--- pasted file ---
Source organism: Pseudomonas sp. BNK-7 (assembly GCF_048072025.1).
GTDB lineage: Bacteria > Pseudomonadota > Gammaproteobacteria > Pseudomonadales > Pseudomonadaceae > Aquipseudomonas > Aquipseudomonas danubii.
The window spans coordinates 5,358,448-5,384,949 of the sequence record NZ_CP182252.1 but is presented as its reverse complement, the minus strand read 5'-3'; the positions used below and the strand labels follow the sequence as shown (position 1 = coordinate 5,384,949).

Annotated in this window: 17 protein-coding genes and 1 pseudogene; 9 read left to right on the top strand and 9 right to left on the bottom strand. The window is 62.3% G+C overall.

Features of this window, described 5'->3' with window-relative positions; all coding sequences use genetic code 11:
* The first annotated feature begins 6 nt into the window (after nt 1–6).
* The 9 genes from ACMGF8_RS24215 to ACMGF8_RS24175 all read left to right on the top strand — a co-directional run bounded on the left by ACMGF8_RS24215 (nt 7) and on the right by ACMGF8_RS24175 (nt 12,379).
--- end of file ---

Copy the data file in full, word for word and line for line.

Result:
Source organism: Pseudomonas sp. BNK-7 (assembly GCF_048072025.1).
GTDB lineage: Bacteria > Pseudomonadota > Gammaproteobacteria > Pseudomonadales > Pseudomonadaceae > Aquipseudomonas > Aquipseudomonas danubii.
The window spans coordinates 5,358,448-5,384,949 of the sequence record NZ_CP182252.1 but is presented as its reverse complement, the minus strand read 5'-3'; the positions used below and the strand labels follow the sequence as shown (position 1 = coordinate 5,384,949).

Annotated in this window: 17 protein-coding genes and 1 pseudogene; 9 read left to right on the top strand and 9 right to left on the bottom strand. The window is 62.3% G+C overall.

Features of this window, described 5'->3' with window-relative positions; all coding sequences use genetic code 11:
* The first annotated feature begins 6 nt into the window (after nt 1–6).
* The 9 genes from ACMGF8_RS24215 to ACMGF8_RS24175 all read left to right on the top strand — a co-directional run bounded on the left by ACMGF8_RS24215 (nt 7) and on the right by ACMGF8_RS24175 (nt 12,379).